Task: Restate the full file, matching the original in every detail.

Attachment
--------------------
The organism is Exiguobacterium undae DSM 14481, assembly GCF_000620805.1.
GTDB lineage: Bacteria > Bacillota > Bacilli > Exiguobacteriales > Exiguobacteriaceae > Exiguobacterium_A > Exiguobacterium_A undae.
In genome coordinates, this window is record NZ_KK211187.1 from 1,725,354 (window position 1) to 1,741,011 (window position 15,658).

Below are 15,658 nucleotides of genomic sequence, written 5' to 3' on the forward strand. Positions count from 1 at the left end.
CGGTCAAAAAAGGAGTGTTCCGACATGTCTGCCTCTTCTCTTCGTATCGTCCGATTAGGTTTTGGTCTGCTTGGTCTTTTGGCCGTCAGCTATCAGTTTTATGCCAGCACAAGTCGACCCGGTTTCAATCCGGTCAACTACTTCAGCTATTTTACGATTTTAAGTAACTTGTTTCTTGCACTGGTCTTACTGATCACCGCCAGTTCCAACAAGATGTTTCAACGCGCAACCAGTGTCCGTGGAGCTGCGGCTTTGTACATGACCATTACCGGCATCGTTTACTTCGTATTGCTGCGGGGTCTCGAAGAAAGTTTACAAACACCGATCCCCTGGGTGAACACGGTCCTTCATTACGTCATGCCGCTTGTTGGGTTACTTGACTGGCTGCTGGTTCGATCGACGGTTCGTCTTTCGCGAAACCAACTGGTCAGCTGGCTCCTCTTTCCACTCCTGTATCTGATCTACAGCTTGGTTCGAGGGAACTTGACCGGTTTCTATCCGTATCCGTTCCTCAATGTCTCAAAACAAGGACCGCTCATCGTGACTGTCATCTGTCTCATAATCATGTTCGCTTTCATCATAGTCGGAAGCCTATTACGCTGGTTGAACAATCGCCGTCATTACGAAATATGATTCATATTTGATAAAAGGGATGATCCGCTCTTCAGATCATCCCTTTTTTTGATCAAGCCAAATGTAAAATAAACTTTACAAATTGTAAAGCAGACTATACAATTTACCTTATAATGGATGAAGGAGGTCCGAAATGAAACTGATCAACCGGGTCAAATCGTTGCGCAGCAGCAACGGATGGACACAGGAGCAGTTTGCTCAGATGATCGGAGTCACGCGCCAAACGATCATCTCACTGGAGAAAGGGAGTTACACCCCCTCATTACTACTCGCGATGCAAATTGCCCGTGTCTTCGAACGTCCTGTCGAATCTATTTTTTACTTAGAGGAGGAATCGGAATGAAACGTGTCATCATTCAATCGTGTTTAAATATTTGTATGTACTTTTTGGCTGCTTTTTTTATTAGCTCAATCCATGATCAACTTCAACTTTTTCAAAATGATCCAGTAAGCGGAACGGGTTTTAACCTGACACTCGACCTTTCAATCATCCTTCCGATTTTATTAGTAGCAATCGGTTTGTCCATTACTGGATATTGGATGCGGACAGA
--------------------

The organism is Exiguobacterium undae DSM 14481, assembly GCF_000620805.1.
GTDB lineage: Bacteria > Bacillota > Bacilli > Exiguobacteriales > Exiguobacteriaceae > Exiguobacterium_A > Exiguobacterium_A undae.
In genome coordinates, this window is record NZ_KK211187.1 from 1,725,354 (window position 1) to 1,741,011 (window position 15,658).

Below are 15,658 nucleotides of genomic sequence, written 5' to 3' on the forward strand. Positions count from 1 at the left end.
CGGTCAAAAAAGGAGTGTTCCGACATGTCTGCCTCTTCTCTTCGTATCGTCCGATTAGGTTTTGGTCTGCTTGGTCTTTTGGCCGTCAGCTATCAGTTTTATGCCAGCACAAGTCGACCCGGTTTCAATCCGGTCAACTACTTCAGCTATTTTACGATTTTAAGTAACTTGTTTCTTGCACTGGTCTTACTGATCACCGCCAGTTCCAACAAGATGTTTCAACGCGCAACCAGTGTCCGTGGAGCTGCGGCTTTGTACATGACCATTACCGGCATCGTTTACTTCGTATTGCTGCGGGGTCTCGAAGAAAGTTTACAAACACCGATCCCCTGGGTGAACACGGTCCTTCATTACGTCATGCCGCTTGTTGGGTTACTTGACTGGCTGCTGGTTCGATCGACGGTTCGTCTTTCGCGAAACCAACTGGTCAGCTGGCTCCTCTTTCCACTCCTGTATCTGATCTACAGCTTGGTTCGAGGGAACTTGACCGGTTTCTATCCGTATCCGTTCCTCAATGTCTCAAAACAAGGACCGCTCATCGTGACTGTCATCTGTCTCATAATCATGTTCGCTTTCATCATAGTCGGAAGCCTATTACGCTGGTTGAACAATCGCCGTCATTACGAAATATGATTCATATTTGATAAAAGGGATGATCCGCTCTTCAGATCATCCCTTTTTTTGATCAAGCCAAATGTAAAATAAACTTTACAAATTGTAAAGCAGACTATACAATTTACCTTATAATGGATGAAGGAGGTCCGAAATGAAACTGATCAACCGGGTCAAATCGTTGCGCAGCAGCAACGGATGGACACAGGAGCAGTTTGCTCAGATGATCGGAGTCACGCGCCAAACGATCATCTCACTGGAGAAAGGGAGTTACACCCCCTCATTACTACTCGCGATGCAAATTGCCCGTGTCTTCGAACGTCCTGTCGAATCTATTTTTTACTTAGAGGAGGAATCGGAATGAAACGTGTCATCATTCAATCGTGTTTAAATATTTGTATGTACTTTTTGGCTGCTTTTTTTATTAGCTCAATCCATGATCAACTTCAACTTTTTCAAAATGATCCAGTAAGCGGAACGGGTTTTAACCTGACACTCGACCTTTCAATCATCCTTCCGATTTTATTAGTAGCAATCGGTTTGTCCATTACTGGATATTGGATGCGGACAGA